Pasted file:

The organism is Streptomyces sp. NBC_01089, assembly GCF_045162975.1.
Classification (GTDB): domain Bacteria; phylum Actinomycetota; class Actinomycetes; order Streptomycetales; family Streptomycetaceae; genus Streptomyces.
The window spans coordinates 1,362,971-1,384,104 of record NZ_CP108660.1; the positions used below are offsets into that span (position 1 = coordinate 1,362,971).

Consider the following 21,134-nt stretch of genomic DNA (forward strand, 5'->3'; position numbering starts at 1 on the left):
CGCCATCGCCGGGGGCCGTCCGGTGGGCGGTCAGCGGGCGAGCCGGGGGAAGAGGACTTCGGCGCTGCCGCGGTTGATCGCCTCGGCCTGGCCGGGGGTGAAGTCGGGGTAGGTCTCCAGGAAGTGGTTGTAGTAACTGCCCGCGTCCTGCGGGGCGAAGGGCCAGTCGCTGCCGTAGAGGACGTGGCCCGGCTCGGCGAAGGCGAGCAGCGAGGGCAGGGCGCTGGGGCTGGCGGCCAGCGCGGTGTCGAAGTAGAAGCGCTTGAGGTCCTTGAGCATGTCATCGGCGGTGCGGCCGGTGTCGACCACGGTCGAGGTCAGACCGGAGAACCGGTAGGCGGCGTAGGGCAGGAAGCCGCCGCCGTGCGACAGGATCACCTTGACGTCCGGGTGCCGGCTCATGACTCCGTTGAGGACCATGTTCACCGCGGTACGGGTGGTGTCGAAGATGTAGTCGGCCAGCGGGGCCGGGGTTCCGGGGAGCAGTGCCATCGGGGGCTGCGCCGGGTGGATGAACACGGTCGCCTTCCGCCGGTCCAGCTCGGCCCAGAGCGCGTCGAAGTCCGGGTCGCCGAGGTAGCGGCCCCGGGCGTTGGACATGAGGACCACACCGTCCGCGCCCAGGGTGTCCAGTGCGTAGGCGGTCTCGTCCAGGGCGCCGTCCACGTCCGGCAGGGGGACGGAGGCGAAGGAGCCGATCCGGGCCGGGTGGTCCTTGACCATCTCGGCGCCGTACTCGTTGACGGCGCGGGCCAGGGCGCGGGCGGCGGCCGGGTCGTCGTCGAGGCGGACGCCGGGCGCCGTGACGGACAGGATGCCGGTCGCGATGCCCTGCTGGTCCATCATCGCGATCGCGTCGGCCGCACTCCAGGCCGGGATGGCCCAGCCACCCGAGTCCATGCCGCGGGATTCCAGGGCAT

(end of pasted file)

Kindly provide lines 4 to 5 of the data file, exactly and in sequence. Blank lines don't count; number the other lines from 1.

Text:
Consider the following 21,134-nt stretch of genomic DNA (forward strand, 5'->3'; position numbering starts at 1 on the left):
CGCCATCGCCGGGGGCCGTCCGGTGGGCGGTCAGCGGGCGAGCCGGGGGAAGAGGACTTCGGCGCTGCCGCGGTTGATCGCCTCGGCCTGGCCGGGGGTGAAGTCGGGGTAGGTCTCCAGGAAGTGGTTGTAGTAACTGCCCGCGTCCTGCGGGGCGAAGGGCCAGTCGCTGCCGTAGAGGACGTGGCCCGGCTCGGCGAAGGCGAGCAGCGAGGGCAGGGCGCTGGGGCTGGCGGCCAGCGCGGTGTCGAAGTAGAAGCGCTTGAGGTCCTTGAGCATGTCATCGGCGGTGCGGCCGGTGTCGACCACGGTCGAGGTCAGACCGGAGAACCGGTAGGCGGCGTAGGGCAGGAAGCCGCCGCCGTGCGACAGGATCACCTTGACGTCCGGGTGCCGGCTCATGACTCCGTTGAGGACCATGTTCACCGCGGTACGGGTGGTGTCGAAGATGTAGTCGGCCAGCGGGGCCGGGGTTCCGGGGAGCAGTGCCATCGGGGGCTGCGCCGGGTGGATGAACACGGTCGCCTTCCGCCGGTCCAGCTCGGCCCAGAGCGCGTCGAAGTCCGGGTCGCCGAGGTAGCGGCCCCGGGCGTTGGACATGAGGACCACACCGTCCGCGCCCAGGGTGTCCAGTGCGTAGGCGGTCTCGTCCAGGGCGCCGTCCACGTCCGGCAGGGGGACGGAGGCGAAGGAGCCGATCCGGGCCGGGTGGTCCTTGACCATCTCGGCGCCGTACTCGTTGACGGCGCGGGCCAGGGCGCGGGCGGCGGCCGGGTCGTCGTCGAGGCGGACGCCGGGCGCCGTGACGGACAGGATGCCGGTCGCGATGCCCTGCTGGTCCATCATCGCGATCGCGTCGGCCGCACTCCAGGCCGGGATGGCCCAGCCACCCGAGTCCATGCCGCGGGATTCCAGGGCAT